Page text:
|Elvira Madigan (December 4, 1867 – July 20, 1889) was Danish tightrope walker and trick rider, whose illicit affair and dramatic death at the hands of her lover were the subject of a famous Swedish film from 1967.|
She was born Hedvig Antoinette Isabella Eleonore Jensen in Flensburg in northern Germany. Her mother was a Norwegian circus performer and her father a Danish stablemaster. Her mother later lived with the American circus manager John Madigan.
While performing in Sweden with her stepfather's circus she met a Swedish cavalry officer, Lieutenant Count Bengt Edvard Sixten Sparre (born September 27, 1854). Sparre and Madigan fell in love, but their love was impossible partly due to the fact that Sparre was married and the father of two children. After exchanging love letters for one year they ran away together to Denmark in June 1889, where they spent about one month. When they ran out of money, they packed a picnic basket, went out to the Nørreskov ("North forest") NE of the vilage Landet, Denmark, and had a last meal, after which Sparre shot Madigan and himself with his service revolver. Madigan was 21 years old and Sparre 35 years old. It was 20 July, 1889.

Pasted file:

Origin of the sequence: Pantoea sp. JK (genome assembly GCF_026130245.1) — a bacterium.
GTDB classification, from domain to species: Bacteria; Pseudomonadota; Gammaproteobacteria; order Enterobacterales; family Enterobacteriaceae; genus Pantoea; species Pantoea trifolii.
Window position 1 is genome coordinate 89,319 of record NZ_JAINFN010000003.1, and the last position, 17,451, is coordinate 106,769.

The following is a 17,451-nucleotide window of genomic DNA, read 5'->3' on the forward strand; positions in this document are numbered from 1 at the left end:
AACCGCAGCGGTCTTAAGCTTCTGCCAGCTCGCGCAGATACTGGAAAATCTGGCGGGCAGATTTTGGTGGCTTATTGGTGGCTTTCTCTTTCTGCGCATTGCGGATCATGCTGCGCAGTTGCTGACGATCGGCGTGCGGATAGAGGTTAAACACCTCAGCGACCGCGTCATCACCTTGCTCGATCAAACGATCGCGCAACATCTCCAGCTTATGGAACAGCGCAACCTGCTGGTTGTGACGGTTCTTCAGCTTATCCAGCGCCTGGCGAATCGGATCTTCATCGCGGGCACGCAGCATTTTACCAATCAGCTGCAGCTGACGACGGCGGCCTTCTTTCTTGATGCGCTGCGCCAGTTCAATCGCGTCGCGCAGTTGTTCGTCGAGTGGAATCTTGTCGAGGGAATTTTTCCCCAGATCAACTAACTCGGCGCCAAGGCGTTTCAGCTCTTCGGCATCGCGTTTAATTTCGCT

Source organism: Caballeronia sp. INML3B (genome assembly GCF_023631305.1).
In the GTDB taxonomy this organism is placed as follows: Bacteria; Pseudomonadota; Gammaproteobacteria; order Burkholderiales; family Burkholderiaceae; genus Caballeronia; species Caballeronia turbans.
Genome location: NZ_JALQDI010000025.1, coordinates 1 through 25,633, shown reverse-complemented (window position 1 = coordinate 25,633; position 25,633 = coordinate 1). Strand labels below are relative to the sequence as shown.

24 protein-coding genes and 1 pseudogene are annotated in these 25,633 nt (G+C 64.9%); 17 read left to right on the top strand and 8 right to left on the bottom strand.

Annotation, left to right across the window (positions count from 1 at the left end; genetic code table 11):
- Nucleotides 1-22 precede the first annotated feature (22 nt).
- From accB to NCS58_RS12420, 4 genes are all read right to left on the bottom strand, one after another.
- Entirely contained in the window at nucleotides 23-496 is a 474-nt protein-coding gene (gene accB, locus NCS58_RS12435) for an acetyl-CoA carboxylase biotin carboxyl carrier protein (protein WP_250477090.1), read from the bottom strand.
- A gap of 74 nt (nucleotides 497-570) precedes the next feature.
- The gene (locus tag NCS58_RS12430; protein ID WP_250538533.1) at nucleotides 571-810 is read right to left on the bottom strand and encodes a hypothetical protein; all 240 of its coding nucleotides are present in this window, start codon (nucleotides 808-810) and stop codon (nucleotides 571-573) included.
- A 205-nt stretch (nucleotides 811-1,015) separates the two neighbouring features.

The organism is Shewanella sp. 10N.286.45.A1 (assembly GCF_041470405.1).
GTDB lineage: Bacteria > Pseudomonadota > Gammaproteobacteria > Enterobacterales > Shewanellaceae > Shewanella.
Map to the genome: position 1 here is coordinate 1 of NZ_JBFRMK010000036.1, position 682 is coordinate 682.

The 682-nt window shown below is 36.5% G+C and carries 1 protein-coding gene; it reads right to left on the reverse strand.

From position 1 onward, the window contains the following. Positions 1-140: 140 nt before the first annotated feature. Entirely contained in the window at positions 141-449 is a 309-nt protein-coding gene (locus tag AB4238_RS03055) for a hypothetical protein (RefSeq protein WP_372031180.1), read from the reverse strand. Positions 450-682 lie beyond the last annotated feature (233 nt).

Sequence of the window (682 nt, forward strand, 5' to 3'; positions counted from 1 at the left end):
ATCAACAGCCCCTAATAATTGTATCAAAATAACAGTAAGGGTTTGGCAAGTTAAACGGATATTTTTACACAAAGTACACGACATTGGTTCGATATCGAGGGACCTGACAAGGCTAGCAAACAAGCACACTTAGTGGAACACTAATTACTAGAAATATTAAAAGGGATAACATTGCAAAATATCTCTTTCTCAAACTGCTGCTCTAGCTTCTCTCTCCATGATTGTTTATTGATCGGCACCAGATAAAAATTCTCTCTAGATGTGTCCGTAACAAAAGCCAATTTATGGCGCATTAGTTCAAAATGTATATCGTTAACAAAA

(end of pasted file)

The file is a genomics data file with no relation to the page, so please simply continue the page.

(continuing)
Madigan's and Sparre's grave is situated on the cemetery of Landet on Tåsinge and is still today visited by tourists and lovers from all over the world. Their tragic love story has some resemblance to the Austrian Mayerling drama, where Crown Prince Rudolf of Austria and his lover took their lives in January 1889.
The story of Elvira Madigan and Sixten Sparre was the subject of three films. The most famous is the Swedish film of 1967 directed by Bo Widerberg. The soundtrack features the Andante from Piano Concerto No. 21 in C by Mozart, which is now popularly known as "Theme from Elvira Madigan".